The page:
In the present case, the circuit court found that TEA issued its guarantees to entice third parties to trade with TEA so that TEA will be better equipped to compete in the wholesale energy market and to ensure access to a larger supply of energy and capacity for its members, all of whom are municipally owned or political subdivision utilities.   Further, as previously noted, JEA's obligations under its TEA Guarantees apply to all the transactions entered into by TEA. Of those transactions, the resource management arrangements with non-municipally owned or non-political subdivision utilities would account for only a fraction of TEA's revenues.   Accordingly, to the extent that private entities are benefitted by these guarantees, such a benefit is incidental to the paramount public purpose served by TEA.6

IV. CONCLUSION

Based on the foregoing, we agree with the trial court's conclusion that TEA constitutes an instrumentality of its members, all of whom are municipally owned or political subdivision utilities. TEA thus is not a “corporation, association, partnership or person” within the meaning of article 7, section 10, Florida Constitution.   We further agree that issuance of the JEA bonds serves a paramount public purpose.   Accordingly, we affirm the trial court's decision validating the bond issue.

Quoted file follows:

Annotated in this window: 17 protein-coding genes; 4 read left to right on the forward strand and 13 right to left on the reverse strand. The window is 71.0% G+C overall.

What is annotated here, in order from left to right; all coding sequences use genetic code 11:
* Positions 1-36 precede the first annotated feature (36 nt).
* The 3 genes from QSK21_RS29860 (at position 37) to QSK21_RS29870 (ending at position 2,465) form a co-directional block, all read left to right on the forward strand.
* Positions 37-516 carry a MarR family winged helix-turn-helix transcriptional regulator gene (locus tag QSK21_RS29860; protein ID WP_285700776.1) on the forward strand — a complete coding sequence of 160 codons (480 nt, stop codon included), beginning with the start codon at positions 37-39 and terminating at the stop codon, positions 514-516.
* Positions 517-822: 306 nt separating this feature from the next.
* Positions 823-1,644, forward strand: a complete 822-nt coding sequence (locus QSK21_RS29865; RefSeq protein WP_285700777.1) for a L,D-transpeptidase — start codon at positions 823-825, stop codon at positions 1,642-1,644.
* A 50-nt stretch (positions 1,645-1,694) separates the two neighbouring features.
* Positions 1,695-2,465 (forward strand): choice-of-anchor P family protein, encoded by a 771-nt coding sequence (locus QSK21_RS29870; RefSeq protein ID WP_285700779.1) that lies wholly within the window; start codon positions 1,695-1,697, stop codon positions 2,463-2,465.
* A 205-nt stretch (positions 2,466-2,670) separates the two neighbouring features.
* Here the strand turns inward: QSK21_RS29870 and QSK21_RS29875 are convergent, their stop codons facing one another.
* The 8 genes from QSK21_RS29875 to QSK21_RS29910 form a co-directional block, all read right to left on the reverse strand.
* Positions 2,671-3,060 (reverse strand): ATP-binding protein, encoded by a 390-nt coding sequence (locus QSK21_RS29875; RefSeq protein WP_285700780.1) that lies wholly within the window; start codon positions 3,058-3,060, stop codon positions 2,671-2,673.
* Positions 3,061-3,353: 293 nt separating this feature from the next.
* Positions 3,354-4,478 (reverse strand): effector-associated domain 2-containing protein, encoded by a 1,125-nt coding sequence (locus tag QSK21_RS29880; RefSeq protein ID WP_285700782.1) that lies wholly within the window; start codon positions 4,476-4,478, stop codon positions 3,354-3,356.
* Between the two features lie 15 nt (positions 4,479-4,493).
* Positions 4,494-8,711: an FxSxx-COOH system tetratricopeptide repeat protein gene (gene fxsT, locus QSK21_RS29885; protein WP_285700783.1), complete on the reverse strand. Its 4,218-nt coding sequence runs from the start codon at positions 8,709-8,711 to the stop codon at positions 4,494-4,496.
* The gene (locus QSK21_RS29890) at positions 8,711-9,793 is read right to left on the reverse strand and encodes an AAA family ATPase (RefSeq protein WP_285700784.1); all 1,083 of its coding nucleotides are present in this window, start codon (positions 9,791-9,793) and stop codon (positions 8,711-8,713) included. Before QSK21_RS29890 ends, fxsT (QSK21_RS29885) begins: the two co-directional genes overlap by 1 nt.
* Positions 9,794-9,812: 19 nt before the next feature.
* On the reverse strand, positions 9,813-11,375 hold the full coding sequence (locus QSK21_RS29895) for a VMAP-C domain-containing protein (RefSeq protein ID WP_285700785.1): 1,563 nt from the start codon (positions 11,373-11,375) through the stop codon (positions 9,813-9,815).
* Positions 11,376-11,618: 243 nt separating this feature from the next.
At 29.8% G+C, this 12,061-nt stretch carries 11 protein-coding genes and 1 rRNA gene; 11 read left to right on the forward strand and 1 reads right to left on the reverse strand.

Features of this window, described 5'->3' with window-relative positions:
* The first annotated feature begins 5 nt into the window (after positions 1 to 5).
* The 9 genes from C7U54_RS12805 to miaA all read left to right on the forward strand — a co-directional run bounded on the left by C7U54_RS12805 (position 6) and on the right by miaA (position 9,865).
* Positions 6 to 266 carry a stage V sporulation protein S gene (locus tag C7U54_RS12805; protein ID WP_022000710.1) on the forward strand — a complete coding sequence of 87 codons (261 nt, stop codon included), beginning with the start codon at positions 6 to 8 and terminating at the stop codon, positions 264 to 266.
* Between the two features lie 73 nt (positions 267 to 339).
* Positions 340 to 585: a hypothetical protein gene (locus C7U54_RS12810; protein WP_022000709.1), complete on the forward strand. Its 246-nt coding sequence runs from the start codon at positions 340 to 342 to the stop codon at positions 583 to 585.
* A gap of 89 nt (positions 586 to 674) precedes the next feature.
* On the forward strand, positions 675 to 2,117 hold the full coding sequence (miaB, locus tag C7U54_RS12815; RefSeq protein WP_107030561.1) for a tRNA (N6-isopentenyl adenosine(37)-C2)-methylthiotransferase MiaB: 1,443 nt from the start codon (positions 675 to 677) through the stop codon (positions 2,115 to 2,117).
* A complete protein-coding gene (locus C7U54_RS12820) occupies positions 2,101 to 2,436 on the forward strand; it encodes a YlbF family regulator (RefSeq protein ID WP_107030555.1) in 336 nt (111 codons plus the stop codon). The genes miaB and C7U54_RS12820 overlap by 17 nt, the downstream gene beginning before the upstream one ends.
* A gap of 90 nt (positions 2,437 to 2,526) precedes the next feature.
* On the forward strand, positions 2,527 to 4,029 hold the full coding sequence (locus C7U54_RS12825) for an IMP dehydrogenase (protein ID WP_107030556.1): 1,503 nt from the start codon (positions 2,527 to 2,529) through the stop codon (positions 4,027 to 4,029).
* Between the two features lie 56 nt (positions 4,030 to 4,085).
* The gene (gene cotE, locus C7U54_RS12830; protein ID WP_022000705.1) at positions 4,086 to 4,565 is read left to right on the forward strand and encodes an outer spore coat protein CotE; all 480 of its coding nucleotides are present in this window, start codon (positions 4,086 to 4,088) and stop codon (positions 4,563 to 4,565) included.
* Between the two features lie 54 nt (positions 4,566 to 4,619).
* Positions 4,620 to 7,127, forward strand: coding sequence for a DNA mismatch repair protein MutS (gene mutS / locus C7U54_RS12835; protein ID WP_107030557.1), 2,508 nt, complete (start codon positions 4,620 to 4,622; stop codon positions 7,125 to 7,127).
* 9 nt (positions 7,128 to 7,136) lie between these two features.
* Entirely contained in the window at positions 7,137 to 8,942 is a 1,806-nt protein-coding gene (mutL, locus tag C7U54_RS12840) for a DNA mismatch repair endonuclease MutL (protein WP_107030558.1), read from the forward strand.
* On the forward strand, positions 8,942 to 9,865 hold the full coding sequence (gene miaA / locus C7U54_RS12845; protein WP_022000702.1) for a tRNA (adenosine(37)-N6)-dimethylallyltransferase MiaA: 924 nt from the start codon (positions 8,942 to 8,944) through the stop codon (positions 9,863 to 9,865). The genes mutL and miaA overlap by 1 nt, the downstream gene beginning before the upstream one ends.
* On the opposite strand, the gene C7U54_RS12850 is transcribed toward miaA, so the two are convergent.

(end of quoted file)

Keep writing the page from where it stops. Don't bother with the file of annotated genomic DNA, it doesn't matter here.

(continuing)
It is so ordered.

FOOTNOTES

1.   Article 3 of TEA's bylaws provides, in pertinent part:As a condition of membership in the corporation, an organization must be a governmental instrumentality which is (i) a political subdivision or (ii) a public utility described in Section 115 of the Internal Revenue Code of 1986, as amended;  and any member of the corporation which ceases to be such a governmental instrumentality shall cease to be a member of the corporation.

2.   See State v. Osceola County, 752 So.2d 530, 533 (Fla.1999).